Berkeley

Ocean County Freeholder Joe Vicari Joins State Democrats in Call to Ban Vaping

TOMS RIVER-Ocean County Freeholder Joseph Vicari joined state Democrat Senate Leader Steven Sweeney to outright ban the sales of vaping products in New Jersey.  According to the CDC, this year,  530 people across 38 states have been treated for vaping related illnesses.  At least 7 have died.

Wal-Mart has recently announced it will voluntarily stop selling vape products.

Comparatively, according to the CDC, cigarette smoking is responsible for more than 480,000 deaths per year in the United States, including more than 41,000 deaths resulting from secondhand smoke exposure. This is about one in five deaths annually, or 1,300 deaths every day. On average, smokers die 10 years earlier than nonsmokers.

While many “vapers” are cigarette converts, Vicari feels the vape industry targets children.

“The popular cigarette alternatives are dangerous and often marketed towards children,” Vicari said. “As a lifelong educator, I see a growing problem with underage vaping in our schools and communities. These electronic cigarettes come in fruit and candy flavors that are obviously targeting our children.”

Vicari said he would support legislation proposed by state Senator Steven Sweeny that would ban outright the sale of vaping products.

“Manufacturers are combining sweet flavors with nicotine in an effort to get young people hooked,” he said. “We need to cut off this problem now.”

Even President Trump has also called for a nationwide ban following the reported deaths, a move some analysts say may put a small dent in his 2020 re-election campaign if he continues pushing it.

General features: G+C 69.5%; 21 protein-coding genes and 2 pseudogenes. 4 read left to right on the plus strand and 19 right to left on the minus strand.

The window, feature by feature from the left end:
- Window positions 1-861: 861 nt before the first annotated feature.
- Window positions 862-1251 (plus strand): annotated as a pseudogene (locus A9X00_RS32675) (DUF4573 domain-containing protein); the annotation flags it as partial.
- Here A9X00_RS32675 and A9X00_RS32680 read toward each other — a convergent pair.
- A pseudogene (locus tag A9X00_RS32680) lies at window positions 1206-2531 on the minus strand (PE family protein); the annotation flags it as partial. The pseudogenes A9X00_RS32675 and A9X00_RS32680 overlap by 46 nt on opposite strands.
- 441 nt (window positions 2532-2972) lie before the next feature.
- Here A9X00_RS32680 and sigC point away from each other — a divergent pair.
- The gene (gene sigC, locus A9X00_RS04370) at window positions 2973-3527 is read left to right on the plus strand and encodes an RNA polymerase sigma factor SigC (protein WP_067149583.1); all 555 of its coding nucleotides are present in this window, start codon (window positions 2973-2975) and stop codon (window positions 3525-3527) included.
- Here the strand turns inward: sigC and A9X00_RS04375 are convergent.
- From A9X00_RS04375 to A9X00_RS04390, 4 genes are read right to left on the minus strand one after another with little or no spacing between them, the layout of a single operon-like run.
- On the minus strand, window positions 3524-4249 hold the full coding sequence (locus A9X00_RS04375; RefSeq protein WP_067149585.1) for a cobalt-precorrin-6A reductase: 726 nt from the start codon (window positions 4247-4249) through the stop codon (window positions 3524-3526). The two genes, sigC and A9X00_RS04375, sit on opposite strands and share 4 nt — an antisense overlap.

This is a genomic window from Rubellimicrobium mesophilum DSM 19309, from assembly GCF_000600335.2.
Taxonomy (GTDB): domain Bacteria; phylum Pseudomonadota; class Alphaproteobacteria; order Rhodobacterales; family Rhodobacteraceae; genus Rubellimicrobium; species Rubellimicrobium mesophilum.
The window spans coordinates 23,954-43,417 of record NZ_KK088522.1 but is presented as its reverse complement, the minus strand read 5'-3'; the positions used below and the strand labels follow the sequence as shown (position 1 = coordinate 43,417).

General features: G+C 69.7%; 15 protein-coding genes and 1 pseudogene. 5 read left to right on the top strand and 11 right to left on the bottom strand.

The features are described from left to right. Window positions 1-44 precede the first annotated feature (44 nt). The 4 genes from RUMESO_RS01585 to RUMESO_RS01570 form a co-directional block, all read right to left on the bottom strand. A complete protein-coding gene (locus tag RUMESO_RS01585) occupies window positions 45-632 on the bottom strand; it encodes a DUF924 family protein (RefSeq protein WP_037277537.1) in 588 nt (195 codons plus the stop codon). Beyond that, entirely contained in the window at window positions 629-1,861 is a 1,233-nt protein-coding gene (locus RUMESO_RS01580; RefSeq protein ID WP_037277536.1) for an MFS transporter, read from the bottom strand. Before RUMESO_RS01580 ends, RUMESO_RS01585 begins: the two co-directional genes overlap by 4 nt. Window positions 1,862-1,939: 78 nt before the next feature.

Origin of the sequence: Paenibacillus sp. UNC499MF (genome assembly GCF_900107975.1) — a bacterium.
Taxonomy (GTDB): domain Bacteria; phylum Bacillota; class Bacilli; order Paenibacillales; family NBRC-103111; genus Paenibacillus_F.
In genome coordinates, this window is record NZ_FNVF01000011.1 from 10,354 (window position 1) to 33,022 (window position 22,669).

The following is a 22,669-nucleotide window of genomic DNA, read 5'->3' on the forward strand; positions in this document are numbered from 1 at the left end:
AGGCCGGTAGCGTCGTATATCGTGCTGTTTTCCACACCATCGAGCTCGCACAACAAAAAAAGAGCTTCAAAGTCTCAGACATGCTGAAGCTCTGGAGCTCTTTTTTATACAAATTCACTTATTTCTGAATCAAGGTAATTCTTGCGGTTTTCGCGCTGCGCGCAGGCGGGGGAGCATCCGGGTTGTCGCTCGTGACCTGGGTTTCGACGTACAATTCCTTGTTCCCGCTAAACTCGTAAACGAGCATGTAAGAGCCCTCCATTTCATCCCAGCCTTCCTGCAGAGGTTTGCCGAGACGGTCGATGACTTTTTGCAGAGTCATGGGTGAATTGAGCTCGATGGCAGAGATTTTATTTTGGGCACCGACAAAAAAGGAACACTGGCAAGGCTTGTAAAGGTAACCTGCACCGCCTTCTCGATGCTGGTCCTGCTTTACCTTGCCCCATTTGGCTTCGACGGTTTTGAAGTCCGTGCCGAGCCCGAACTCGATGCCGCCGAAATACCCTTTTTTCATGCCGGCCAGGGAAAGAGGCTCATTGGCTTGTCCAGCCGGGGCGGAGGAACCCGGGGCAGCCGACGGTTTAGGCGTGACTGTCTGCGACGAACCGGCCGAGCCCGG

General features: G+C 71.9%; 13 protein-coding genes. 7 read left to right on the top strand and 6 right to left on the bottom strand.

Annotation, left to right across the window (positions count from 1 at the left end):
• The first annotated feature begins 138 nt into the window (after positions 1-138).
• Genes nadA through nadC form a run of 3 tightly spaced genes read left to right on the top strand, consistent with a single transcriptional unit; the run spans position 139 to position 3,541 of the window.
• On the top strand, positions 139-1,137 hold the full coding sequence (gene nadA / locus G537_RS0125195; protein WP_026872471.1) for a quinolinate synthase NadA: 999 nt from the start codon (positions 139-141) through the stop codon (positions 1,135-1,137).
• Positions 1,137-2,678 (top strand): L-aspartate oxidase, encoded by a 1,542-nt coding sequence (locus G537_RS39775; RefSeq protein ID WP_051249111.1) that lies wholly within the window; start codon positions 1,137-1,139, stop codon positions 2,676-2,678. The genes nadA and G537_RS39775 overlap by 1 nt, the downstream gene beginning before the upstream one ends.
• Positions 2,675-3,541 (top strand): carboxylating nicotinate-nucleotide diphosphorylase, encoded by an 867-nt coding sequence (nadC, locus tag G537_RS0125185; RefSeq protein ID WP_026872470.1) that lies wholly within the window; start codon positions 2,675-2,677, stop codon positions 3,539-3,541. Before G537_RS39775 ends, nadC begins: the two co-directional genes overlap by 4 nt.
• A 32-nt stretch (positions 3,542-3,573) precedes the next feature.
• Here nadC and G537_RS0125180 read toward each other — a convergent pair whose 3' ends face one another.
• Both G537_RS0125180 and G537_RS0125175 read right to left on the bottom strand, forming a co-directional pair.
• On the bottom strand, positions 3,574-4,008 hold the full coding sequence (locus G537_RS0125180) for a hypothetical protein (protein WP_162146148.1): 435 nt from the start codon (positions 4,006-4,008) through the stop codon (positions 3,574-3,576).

The CDC disagrees.

According to the CDC, e-cigarettes have the potential to benefit adult smokers who are not pregnant if used as a complete substitute for regular cigarettes and other smoked tobacco products.

While e-cigarettes have the potential to benefit some people and harm others, scientists still have a lot to learn about whether e-cigarettes are effective for quitting smoking, the CDC claims.

“E-cigarettes are not safe for youth, young adults, pregnant women, or adults who do not currently use tobacco products,” the CDC states. “If you’ve never smoked or used other tobacco products or e-cigarettes, don’t start. Additional research can help understand long-term health effects.”

“While the law currently bans the sale of vaping products to those under the age of 18, vapes are easily available online,” Vicari said. “This is a growing problem that is only going to get worse if we do not act.”

If banned, over 250 vape shops across the state could go out of business, affecting as many as 1,000 employees on the retail side of the industry, not to mention several large state based vape manufacturers and distributors.

“Lives are at risk. We need to protect our children,” said Vicari.

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